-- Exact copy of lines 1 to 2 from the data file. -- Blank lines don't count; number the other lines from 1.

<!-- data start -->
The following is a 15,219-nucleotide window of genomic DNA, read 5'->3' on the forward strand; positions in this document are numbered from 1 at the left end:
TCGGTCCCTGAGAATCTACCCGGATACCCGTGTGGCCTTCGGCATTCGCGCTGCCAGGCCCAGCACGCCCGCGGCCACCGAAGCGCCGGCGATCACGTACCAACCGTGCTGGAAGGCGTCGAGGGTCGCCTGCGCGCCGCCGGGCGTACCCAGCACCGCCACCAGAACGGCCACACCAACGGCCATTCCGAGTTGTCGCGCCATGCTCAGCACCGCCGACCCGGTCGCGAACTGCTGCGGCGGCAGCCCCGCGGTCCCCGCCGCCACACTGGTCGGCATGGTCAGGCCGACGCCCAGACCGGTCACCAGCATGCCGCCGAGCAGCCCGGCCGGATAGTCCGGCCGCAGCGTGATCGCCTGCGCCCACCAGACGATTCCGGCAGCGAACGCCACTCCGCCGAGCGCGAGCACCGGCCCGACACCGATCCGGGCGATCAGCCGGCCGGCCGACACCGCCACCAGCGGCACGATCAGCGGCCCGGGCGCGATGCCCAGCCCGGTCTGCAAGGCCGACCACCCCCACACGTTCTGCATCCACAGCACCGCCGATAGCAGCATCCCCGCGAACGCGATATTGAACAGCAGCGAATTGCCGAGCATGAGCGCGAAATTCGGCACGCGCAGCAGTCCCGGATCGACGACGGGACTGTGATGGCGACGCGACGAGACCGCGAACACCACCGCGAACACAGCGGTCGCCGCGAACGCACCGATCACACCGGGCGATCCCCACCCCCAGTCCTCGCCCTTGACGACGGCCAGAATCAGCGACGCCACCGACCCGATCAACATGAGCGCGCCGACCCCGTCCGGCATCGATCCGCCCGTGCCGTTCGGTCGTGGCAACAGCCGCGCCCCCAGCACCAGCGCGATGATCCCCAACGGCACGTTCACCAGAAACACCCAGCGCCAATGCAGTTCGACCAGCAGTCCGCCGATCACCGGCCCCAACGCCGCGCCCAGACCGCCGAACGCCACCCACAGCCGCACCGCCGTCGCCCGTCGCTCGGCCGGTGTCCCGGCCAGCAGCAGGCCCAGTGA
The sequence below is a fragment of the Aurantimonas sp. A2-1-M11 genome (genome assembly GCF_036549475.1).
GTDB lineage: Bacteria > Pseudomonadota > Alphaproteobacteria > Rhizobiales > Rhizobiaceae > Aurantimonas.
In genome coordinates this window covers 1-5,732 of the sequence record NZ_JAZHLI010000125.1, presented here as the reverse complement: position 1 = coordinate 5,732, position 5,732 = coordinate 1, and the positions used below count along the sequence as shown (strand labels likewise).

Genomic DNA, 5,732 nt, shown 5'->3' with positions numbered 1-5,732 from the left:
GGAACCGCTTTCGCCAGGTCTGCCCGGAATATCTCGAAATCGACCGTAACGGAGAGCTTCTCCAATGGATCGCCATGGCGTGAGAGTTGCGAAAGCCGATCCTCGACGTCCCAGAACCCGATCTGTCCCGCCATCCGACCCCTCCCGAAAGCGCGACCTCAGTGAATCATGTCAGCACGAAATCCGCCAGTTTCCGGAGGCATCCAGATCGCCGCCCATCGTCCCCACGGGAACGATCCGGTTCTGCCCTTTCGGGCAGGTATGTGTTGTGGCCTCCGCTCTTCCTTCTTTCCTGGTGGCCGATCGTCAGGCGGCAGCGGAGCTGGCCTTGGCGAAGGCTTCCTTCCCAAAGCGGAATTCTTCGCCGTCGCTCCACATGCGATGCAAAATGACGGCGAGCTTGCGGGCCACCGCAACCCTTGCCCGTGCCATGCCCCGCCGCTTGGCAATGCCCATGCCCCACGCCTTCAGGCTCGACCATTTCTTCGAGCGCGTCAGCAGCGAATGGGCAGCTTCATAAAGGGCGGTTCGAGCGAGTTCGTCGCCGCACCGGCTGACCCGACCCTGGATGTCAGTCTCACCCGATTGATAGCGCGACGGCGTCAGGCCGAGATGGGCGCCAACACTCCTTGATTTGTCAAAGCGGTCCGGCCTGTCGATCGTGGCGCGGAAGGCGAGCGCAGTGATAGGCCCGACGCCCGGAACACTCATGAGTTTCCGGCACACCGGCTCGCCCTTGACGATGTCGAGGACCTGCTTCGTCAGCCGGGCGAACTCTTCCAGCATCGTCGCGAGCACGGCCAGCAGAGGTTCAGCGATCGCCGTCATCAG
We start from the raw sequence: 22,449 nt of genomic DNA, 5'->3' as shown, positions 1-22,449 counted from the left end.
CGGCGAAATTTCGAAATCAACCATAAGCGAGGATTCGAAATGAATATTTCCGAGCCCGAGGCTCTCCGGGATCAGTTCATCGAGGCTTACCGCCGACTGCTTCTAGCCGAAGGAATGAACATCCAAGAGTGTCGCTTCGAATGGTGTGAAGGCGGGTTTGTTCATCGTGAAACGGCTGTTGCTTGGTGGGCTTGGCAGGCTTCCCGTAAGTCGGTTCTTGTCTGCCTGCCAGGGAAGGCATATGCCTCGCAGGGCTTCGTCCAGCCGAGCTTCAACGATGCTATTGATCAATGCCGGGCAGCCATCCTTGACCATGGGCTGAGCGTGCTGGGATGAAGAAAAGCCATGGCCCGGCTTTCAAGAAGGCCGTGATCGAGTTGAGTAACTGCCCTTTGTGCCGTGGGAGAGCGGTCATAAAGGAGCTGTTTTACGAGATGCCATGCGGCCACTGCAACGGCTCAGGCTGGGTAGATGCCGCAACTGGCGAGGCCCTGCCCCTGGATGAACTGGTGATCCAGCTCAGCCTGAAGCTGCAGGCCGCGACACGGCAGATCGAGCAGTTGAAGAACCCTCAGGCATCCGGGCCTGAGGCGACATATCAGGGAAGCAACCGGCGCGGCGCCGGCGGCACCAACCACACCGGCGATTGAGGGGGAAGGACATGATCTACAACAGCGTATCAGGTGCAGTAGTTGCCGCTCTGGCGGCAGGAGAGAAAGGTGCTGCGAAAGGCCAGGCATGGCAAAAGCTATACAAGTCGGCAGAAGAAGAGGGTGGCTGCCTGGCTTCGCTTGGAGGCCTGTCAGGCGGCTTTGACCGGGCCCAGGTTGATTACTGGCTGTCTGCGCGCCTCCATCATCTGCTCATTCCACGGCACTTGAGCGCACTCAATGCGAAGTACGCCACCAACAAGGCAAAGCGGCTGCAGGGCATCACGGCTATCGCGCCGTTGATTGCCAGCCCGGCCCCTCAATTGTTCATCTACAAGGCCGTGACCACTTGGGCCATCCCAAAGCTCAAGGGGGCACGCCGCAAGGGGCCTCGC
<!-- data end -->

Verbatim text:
The following is a 15,219-nucleotide window of genomic DNA, read 5'->3' on the forward strand; positions in this document are numbered from 1 at the left end:
TCGGTCCCTGAGAATCTACCCGGATACCCGTGTGGCCTTCGGCATTCGCGCTGCCAGGCCCAGCACGCCCGCGGCCACCGAAGCGCCGGCGATCACGTACCAACCGTGCTGGAAGGCGTCGAGGGTCGCCTGCGCGCCGCCGGGCGTACCCAGCACCGCCACCAGAACGGCCACACCAACGGCCATTCCGAGTTGTCGCGCCATGCTCAGCACCGCCGACCCGGTCGCGAACTGCTGCGGCGGCAGCCCCGCGGTCCCCGCCGCCACACTGGTCGGCATGGTCAGGCCGACGCCCAGACCGGTCACCAGCATGCCGCCGAGCAGCCCGGCCGGATAGTCCGGCCGCAGCGTGATCGCCTGCGCCCACCAGACGATTCCGGCAGCGAACGCCACTCCGCCGAGCGCGAGCACCGGCCCGACACCGATCCGGGCGATCAGCCGGCCGGCCGACACCGCCACCAGCGGCACGATCAGCGGCCCGGGCGCGATGCCCAGCCCGGTCTGCAAGGCCGACCACCCCCACACGTTCTGCATCCACAGCACCGCCGATAGCAGCATCCCCGCGAACGCGATATTGAACAGCAGCGAATTGCCGAGCATGAGCGCGAAATTCGGCACGCGCAGCAGTCCCGGATCGACGACGGGACTGTGATGGCGACGCGACGAGACCGCGAACACCACCGCGAACACAGCGGTCGCCGCGAACGCACCGATCACACCGGGCGATCCCCACCCCCAGTCCTCGCCCTTGACGACGGCCAGAATCAGCGACGCCACCGACCCGATCAACATGAGCGCGCCGACCCCGTCCGGCATCGATCCGCCCGTGCCGTTCGGTCGTGGCAACAGCCGCGCCCCCAGCACCAGCGCGATGATCCCCAACGGCACGTTCACCAGAAACACCCAGCGCCAATGCAGTTCGACCAGCAGTCCGCCGATCACCGGCCCCAACGCCGCGCCCAGACCGCCGAACGCCACCCACAGCCGCACCGCCGTCGCCCGTCGCTCGGCCGGTGTCCCGGCCAGCAGCAGGCCCAGTGA